Hannah Kolbeck on Online Accessibility

  By Francesca DeGiorgio, Developer Platform Marketing Intern

Hannah Kolbeck, Twitter Developer Insider

  08 September  2022

  By Francesca DeGiorgio, Developer Platform Marketing Intern

Hannah Kolbeck, Twitter Developer Insider

 08 September  2022

This post is part of the Twitter Developer Platform’s Insider Blog Series. This series explores and highlights the innovations, creations, and contributions of the Twitter Developer Insiders, a group of passionate technologists who demonstrate outstanding leadership in advancing the Twitter API and a #buildwhatsnext mentality. Visit us here to learn more about the Insiders program and how to apply to become an Insider yourself.

The Twitter Developer Insiders have contributed immensely to the Twitter community, improving the Twitter experience for everyone. Hannah Kolbeck is one such Insider whose dedication to the public good and accessibility has helped make Twitter a more inclusive and welcoming space. Hannah is a software developer who lives in Portland, Oregon and works primarily with backend API and data processing. She got into Javascript in order to write bots for Twitter, including her alt text reminder bot, a bot that automatically sends a friendly direct message reminder when someone has Tweeted an image without alt text. 

Hannah counts this bot as one of her favorite projects she has worked on as a developer. Working primarily in a backend role meant the work she was doing was impacting only other developers, but working on the alt text reminder bot as well as her other accessibility projects has given her a powerful look into how her technical knowledge was able to impact the lives of many non-technical people. 

To Hannah, accessibility is crucial to her values. She believes it necessary to expend effort to include as many people as possible in a conversation, whether this conversation is in person or online. Online inclusivity can sometimes feel like a politeness rather than a necessity, she says, but that same effort should still be expended even in an online space. For Hannah, this effort takes the shape of projects like the alt text reminder bot, which came into being after Hannah decided she wanted a tool that would automatically remind her when an image she had posted didn’t have alt text so she could delete it and repost. While other similar tools existed at the time, their reminders were both relatively slow and also public, generally taking the form of a reply to a Tweet. 

Hannah got to work creating her own alt text reminder bot, one that wouldn’t publicly reply to Tweets and would instead utilize private reminders in Direct Messages, and one that could do so immediately, so the person who posted could quickly delete and repost their Tweet with alt text. Hannah then built the alt text reminder bot with the Twitter API, and has continued to build it for a larger user base ever since.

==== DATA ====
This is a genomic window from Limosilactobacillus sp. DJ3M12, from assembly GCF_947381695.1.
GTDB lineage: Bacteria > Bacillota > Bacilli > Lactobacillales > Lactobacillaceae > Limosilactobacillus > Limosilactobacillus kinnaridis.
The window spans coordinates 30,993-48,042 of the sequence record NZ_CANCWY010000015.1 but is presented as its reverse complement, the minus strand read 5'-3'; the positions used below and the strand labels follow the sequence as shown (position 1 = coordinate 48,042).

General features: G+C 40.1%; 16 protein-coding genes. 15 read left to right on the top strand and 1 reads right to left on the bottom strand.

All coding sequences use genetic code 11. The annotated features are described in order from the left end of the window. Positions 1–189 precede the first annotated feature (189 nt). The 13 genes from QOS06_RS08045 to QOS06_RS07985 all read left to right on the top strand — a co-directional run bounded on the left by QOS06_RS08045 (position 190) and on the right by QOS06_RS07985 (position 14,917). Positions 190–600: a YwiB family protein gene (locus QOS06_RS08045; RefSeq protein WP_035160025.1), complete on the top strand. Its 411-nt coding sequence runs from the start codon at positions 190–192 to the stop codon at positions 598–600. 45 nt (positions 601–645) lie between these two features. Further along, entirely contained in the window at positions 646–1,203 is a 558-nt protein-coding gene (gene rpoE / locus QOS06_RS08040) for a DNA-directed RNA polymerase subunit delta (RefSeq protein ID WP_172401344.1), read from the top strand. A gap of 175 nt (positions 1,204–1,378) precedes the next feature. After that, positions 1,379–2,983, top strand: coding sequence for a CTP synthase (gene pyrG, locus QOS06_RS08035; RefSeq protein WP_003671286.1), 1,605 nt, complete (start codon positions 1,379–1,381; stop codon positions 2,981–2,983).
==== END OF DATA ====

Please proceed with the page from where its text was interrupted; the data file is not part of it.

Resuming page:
The power of the Twitter API has helped Hannah make Twitter a more accessible and inclusive space for all people on the platform. She describes how having such easy access to a huge data stream has enabled some very powerful use cases. As an example, she cited Twitter’s advanced language recognition program, and how this has enabled her to program the alt text reminder bot to send its reminders in localized languages. With the help of the Twitter API, Hannah can accomplish her goal of improving accessibility on Twitter, and can include as many people as possible in the public conversation. 

The success of the alt text reminder bot has encouraged Twitter to prioritize releasing its own similar feature: an automatic reminder to make an image accessible before someone Tweets out an image without alt text. Hannah says she’s happy her tool is becoming obsolete due to this feature; with the new feature built into the platform itself, the reminders will show up before people actually Tweet–– meaning more people on Twitter can include alt text without having to Tweet and delete. Hannah hopes that the work she does continues to encourage Twitter to build accessibility tools into the platform. 

What’s next for Hannah? She’s currently working on an alt text library that can help automatically assign alt text to an image. She says that more people are starting to think about incorporating alt text on Twitter, but not everyone, and she hopes a tool like this will help fill in those gaps. You can follow the project on Twitter here. She’s also working on what she calls a distant sibling of the alt text reminder bot: an optical character recognition tool that can read text in images and incorporate that into alt text. 

With the Twitter API in the hands of talented and passionate developers like Hannah who are building tools for the public good and accessibility, Twitter can become a better, safer, and more inclusive place for everyone.